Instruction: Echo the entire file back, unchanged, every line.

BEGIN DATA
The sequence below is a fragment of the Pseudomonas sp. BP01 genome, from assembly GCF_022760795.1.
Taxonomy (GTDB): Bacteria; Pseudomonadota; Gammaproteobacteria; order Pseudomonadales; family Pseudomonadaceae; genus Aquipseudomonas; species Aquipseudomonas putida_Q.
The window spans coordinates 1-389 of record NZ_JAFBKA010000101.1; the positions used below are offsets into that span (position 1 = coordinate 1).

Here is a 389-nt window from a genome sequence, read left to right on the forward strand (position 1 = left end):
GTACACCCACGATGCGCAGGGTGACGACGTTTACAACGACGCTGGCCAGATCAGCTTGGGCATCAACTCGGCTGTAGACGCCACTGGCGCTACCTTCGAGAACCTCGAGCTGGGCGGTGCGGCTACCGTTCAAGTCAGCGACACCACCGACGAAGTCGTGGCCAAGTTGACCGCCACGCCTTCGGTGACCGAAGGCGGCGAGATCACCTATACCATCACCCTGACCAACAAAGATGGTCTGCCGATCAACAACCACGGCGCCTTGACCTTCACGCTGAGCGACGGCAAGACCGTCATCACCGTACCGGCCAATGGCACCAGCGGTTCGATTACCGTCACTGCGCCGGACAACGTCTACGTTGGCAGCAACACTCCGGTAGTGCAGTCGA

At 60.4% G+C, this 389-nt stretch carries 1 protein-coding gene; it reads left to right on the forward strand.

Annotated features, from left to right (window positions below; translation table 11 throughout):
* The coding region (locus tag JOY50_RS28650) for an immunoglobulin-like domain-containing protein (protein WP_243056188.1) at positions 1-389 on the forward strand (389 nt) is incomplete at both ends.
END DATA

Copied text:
The sequence below is a fragment of the Pseudomonas sp. BP01 genome, from assembly GCF_022760795.1.
Taxonomy (GTDB): Bacteria; Pseudomonadota; Gammaproteobacteria; order Pseudomonadales; family Pseudomonadaceae; genus Aquipseudomonas; species Aquipseudomonas putida_Q.
The window spans coordinates 1-389 of record NZ_JAFBKA010000101.1; the positions used below are offsets into that span (position 1 = coordinate 1).

Here is a 389-nt window from a genome sequence, read left to right on the forward strand (position 1 = left end):
GTACACCCACGATGCGCAGGGTGACGACGTTTACAACGACGCTGGCCAGATCAGCTTGGGCATCAACTCGGCTGTAGACGCCACTGGCGCTACCTTCGAGAACCTCGAGCTGGGCGGTGCGGCTACCGTTCAAGTCAGCGACACCACCGACGAAGTCGTGGCCAAGTTGACCGCCACGCCTTCGGTGACCGAAGGCGGCGAGATCACCTATACCATCACCCTGACCAACAAAGATGGTCTGCCGATCAACAACCACGGCGCCTTGACCTTCACGCTGAGCGACGGCAAGACCGTCATCACCGTACCGGCCAATGGCACCAGCGGTTCGATTACCGTCACTGCGCCGGACAACGTCTACGTTGGCAGCAACACTCCGGTAGTGCAGTCGA

At 60.4% G+C, this 389-nt stretch carries 1 protein-coding gene; it reads left to right on the forward strand.

Annotated features, from left to right (window positions below; translation table 11 throughout):
* The coding region (locus tag JOY50_RS28650) for an immunoglobulin-like domain-containing protein (protein WP_243056188.1) at positions 1-389 on the forward strand (389 nt) is incomplete at both ends.